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Lethal Drones

Data from the US-based Council on Foreign Relations says the US forces had carried out more than 500 lethal drone strikes from 2001 to 2015, killing an estimated 3,674 militants, including 473 civilians. The Washington-based New America Foundation said drone strikes in Pakistan had killed between 1,700 and 2,700 people in the eight years 2004-2012.

Since 2001, the United States has been killing people with weaponized drones, most times not knowing the identity of the victims. By early 2016, at least 6,000 people had been killed by these drone strikes. According to the London-based Bureau of Investigative Journalism, only 4 percent of drone victims in Pakistan were identified as a-Qaida members. But vastly more than 2,000 people had been killed there by drones during these years. Another country which suffered heavily under drone strikes is Afghanistan, the most drone bombed country in the world. Between 2001 and 2013, 1,670 drone strikes took place in the country. It was in the city of Kandahar, the Taliban's former stronghold, where the first strike by a weaponized drone took place in October 2001. The target, Taliban founder Mullah Mohammad Omar, was not killed on this day, but many other unknown people had been in the years since.

Since 2009 the US has refused to engage in a physical fight with terrorists on the battlefield, and mostly use killer drones. Drones are low-cost, lethal machines. From a purely counter-terrorism operations standpoint, drones have proven to be extremely effective in Pakistan and in Yemen. But their use comes at a price: they fan local anti-U.S. sentiment. To the extent that our use of force in somebody else’s country creates political resentment, or feeds into concerns about colonialism or American imperialism, or to the extent that it reinforces this notion that the United States is at war with Islam, it can be problematic.

Unmanned Aerial Vehicles, or drones, have also played a growing military role, especially in US campaigns. They provide surveillance, identify targets, and can deliver lethal force - but only if an operator gives the go ahead. But within decades technological advances could write the human operator out of the equation.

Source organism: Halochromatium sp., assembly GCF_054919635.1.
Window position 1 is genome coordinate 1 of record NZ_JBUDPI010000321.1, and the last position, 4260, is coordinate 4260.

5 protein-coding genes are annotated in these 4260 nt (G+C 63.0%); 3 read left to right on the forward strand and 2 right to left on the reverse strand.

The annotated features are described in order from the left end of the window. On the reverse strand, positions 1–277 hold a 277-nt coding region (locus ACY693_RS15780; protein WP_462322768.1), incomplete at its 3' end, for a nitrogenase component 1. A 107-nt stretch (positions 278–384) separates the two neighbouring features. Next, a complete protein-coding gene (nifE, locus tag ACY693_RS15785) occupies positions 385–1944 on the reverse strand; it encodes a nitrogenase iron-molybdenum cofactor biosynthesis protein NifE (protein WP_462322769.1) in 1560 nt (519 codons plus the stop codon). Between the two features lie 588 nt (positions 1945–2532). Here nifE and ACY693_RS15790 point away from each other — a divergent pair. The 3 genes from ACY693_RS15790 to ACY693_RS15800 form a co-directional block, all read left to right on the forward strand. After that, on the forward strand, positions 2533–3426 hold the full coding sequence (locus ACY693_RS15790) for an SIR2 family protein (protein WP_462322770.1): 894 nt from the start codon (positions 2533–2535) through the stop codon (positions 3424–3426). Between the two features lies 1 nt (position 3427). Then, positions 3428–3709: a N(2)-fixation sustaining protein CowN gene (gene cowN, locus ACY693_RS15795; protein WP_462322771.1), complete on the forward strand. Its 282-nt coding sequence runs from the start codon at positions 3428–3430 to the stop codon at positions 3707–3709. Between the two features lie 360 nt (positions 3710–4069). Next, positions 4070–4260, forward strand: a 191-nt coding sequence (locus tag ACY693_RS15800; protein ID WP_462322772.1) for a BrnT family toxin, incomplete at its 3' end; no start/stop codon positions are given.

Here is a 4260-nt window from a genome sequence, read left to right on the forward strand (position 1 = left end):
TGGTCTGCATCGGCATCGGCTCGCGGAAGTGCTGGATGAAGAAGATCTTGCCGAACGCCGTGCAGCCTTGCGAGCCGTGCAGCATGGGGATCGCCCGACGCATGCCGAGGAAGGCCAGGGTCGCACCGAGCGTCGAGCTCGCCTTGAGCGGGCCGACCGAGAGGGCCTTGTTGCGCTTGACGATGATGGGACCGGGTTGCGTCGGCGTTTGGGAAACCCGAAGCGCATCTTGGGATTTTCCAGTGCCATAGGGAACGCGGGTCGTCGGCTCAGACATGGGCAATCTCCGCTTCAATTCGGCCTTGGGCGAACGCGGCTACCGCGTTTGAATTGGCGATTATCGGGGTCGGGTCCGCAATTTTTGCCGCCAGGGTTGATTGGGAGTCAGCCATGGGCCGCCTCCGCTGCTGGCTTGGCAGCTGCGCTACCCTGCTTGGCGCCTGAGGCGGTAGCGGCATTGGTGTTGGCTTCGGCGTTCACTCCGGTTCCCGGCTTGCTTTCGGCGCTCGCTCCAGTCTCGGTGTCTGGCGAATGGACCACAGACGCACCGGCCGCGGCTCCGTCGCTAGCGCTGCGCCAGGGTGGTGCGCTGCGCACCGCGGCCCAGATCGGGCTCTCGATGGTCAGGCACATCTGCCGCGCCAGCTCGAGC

In December 2011, in a letter to President Obama, Human Rights watch urged “greater public accountability” for CIA drone strikes. The group also urged Washington to “clarify its legal rationale for targeted killings.” in January 2012 Amnesty International urged the Obama administration to “disclose details of the legal and factual basis for the lethal use of drones in Pakistan and clarify the rules of engagement.”

In a major address at the National Defense University in Washington on May 23, 2013, President Barack Obama has given a framework for ongoing counterterrorism efforts, including the use of drones in direct lethal action against terrorists. He said that when governments cannot stop terrorism on their territory, lethal targeted action, including with drones, is required, but must be held to rigorous standards.

"America does not take strikes when we have the ability to capture individual terrorists - our preference is always to detain, interrogate, and prosecute them. America cannot take strikes wherever we choose - our actions are bound by consultations with partners, and respect for state sovereignty," he sid.

Obama called the use of drones effective, saying they have disrupted many plots, and that they are legal, noting America was attacked on September 11, 2001. But he acknowledged that the new technology raises "profound questions" and the risk of "creating new enemies."

"As our fight enters a new phase, America’s legitimate claim of self-defense cannot be the end of the discussion. To say a military tactic is legal, or even effective, is not to say it is wise or moral in every instance. For the same human progress that gives us the technology to strike half a world away also demands the discipline to constrain that power - or risk abusing it," he said.

In modern warfare, drones and other unmanned vehicles are playing an increasing role, with militaries embracing a technology that they say makes war safer and more effective. But human rights campaigners fear what might be to come - fully autonomous weapons that could select and engage targets without human intervention - and they want a new global treaty to stop that from happening.

Human Rights Watch jointly published a report with the Harvard Law School's International Rights Clinic arguing that within 30 years militaries could be armed with autonomous "killer robots." They said such weapons would be inconsistent with international humanitarian law and would increase the risk to civilians during armed conflict.

The government of the United States has been hiding the real data on casualties from deadly drone strikes in the Middle East, Somalia and Afghanistan, the co-founder of CODEPINK anti-war organization told Sputnik on 27 February 2015. "We feel that our government has been hiding the civilian casualties in the illegal nature of the use of drones and we want to expose that in our efforts to stop that," Medea Benjamin said.




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